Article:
Reflexology And Stress Management

Stress has been described by the World Health Organisation  as the major “health epidemic of the 21st century” and health experts believe that it may contribute to many life threatening illnesses such as diabetes, dementia and some types of cancer. In our busy high technological world people often describe themselves as being stressed in a way that is just a normal and accepted part of daily living.

In fact being under pressure can be a useful drive that helps us to take action, to feel more energised and to get results. However if we start to find ourselves becoming over whelmed with stress then these feelings can start to become a problem. We often start to develop symptoms which we associate with stress such as tiredness, headaches, an upset stomach,and aches and pains to name but a few. This is because when we start to feel stressed emotionally our bodies release hormones called cortisol and adrenaline. This is the body’s autonomic way of preparing to respond to a threat which is sometimes called the “fight or flight response”. If we often feel stressed then we will produce high levels of these hormones which can make us feel physically unwell and can affect physical and mental health on a longer term basis.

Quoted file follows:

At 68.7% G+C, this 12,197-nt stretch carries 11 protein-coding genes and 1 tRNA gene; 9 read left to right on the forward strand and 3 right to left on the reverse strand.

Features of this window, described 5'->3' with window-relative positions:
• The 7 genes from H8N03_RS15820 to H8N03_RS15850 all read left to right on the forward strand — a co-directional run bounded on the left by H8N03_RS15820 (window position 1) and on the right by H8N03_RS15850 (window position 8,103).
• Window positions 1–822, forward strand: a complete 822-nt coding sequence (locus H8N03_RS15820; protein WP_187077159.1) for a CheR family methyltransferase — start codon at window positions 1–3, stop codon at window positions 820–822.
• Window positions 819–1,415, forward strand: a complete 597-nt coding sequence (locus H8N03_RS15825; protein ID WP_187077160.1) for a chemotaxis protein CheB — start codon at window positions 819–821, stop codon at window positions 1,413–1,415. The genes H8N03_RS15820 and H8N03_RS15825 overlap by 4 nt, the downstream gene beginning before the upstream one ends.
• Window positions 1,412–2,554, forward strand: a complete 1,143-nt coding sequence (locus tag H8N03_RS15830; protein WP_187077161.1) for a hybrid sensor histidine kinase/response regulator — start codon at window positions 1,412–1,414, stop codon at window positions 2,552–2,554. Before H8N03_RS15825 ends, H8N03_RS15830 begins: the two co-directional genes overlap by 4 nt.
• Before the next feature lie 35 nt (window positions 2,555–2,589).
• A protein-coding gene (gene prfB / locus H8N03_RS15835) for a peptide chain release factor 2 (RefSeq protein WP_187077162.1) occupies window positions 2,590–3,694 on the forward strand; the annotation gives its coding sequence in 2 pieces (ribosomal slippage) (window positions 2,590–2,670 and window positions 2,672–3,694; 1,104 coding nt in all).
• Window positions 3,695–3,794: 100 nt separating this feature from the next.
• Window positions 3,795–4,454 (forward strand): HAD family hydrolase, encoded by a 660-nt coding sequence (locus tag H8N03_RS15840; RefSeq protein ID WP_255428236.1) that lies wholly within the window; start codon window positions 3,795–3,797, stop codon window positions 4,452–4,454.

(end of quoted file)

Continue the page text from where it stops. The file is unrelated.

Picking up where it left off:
Reflexology is the technique of applying gentle pressure to reflex points on the feet which can help to balance the mind and body and bring about a deep state of relaxation whilst also improving mood, aiding sleep, relieving tension and giving a sense of balance and well being which allows the body to heal itself. Reflexology may also facilitate the release of deep rooted anxieties and emotions enabling our body and mind to perform at its best.

Practical Self Help Techniques

If you start to experience symptoms of stress such as headaches, loss of appetite, insomnia or an irritable bowel try to do something more positive, such as:

  • Start to introduce deep breathing techniques during the day to calm the body and mind. Try breathing in for five seconds and then breathing out for five seconds. Try to imagine your breath filling every part of your body.
  • Start to take up some regular form of exercise such as walking or running up and down the stairs rather than taking the lift. Try to take regular breaks from your desk if you have a sedentary job.
  • Practice establishing some boundaries and learn to say “No” if you feel that you are taking on too much